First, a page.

A recent article in Science Magazine reveals that the majority of animal research studies are not protected from the kinds of biases that are routinely guarded against in human research, thereby often leading to misleading results. For example, a large number of seemingly successful animal studies reported on in scientific journals are, in reality, either impossible to replicate in larger animal studies and/or in human clinical trials. This means, in turn, that many drugs tested on animals may appear to be much more effective for humans than they actually are.
Neurologist Malcolm MacLeod of the Centre for Clinical Brain Sciences (University of Edinburgh) conducted an analysis of 2500 journal articles and discovered that that the bulk of animal studies on drugs for the treatment of eight human diseases failed to adopt and/or address their implementation (or lack thereof) of four essential measures required to prevent the presence of biases in research: randomization (to indicate that both the random and control groups are not manipulated to produce desired results); blinding (so that the researchers do not know what animal(s) underwent what procedure); calculation of sample size in advance (to prevent accumulation of data until desired outcome is achieved); and statement of conflict of interest(s).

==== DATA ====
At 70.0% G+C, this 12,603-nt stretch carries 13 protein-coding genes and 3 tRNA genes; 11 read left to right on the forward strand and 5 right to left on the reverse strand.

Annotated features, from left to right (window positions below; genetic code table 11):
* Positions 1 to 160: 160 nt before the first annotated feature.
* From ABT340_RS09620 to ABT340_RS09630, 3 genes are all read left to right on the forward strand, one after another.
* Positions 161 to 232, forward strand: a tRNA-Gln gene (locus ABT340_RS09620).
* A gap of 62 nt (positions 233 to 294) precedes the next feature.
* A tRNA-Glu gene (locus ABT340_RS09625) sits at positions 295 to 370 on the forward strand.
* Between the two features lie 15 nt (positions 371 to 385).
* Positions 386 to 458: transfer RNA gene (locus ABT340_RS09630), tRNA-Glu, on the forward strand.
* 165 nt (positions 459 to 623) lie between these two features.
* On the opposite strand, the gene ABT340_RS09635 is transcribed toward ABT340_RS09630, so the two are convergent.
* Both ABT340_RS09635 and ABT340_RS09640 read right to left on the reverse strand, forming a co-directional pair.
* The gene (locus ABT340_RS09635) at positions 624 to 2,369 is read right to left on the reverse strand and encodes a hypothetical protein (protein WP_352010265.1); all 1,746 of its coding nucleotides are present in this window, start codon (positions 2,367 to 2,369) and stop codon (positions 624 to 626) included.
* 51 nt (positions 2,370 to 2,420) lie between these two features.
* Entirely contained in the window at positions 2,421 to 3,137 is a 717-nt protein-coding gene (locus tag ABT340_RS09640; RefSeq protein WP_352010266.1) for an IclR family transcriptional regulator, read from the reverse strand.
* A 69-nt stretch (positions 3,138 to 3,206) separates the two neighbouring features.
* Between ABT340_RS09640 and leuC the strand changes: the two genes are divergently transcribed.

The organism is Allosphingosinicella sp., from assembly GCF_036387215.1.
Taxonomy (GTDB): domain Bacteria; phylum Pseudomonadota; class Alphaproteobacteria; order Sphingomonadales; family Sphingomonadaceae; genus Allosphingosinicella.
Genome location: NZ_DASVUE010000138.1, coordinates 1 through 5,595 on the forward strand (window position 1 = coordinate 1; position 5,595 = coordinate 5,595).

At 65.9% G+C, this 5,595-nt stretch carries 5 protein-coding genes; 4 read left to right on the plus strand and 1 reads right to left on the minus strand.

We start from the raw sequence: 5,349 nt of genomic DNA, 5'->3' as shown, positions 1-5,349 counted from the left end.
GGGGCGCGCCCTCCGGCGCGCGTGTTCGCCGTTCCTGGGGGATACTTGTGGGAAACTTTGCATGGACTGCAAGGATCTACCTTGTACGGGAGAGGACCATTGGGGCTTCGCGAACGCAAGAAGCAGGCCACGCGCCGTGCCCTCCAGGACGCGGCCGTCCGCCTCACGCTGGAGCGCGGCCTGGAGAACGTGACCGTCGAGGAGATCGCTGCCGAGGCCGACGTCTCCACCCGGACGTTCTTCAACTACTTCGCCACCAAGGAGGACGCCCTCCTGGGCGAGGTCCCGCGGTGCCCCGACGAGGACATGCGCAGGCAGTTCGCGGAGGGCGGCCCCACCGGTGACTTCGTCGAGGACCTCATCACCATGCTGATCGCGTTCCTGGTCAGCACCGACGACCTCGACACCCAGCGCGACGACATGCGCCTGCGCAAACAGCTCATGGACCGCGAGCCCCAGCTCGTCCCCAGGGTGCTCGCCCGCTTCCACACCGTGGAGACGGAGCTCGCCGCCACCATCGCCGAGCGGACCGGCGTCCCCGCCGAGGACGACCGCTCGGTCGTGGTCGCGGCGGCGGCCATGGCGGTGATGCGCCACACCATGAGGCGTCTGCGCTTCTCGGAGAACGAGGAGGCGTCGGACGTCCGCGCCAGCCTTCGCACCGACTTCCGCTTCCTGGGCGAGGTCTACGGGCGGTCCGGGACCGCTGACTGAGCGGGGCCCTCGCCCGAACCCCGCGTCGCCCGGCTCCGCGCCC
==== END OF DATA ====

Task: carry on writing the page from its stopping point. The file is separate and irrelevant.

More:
These measures are standard practice in human research but are not as yet required in animal research, which suggests that a double standard is in place and that animal experiments are not subject to the same degree of scrutiny as human clinical trials.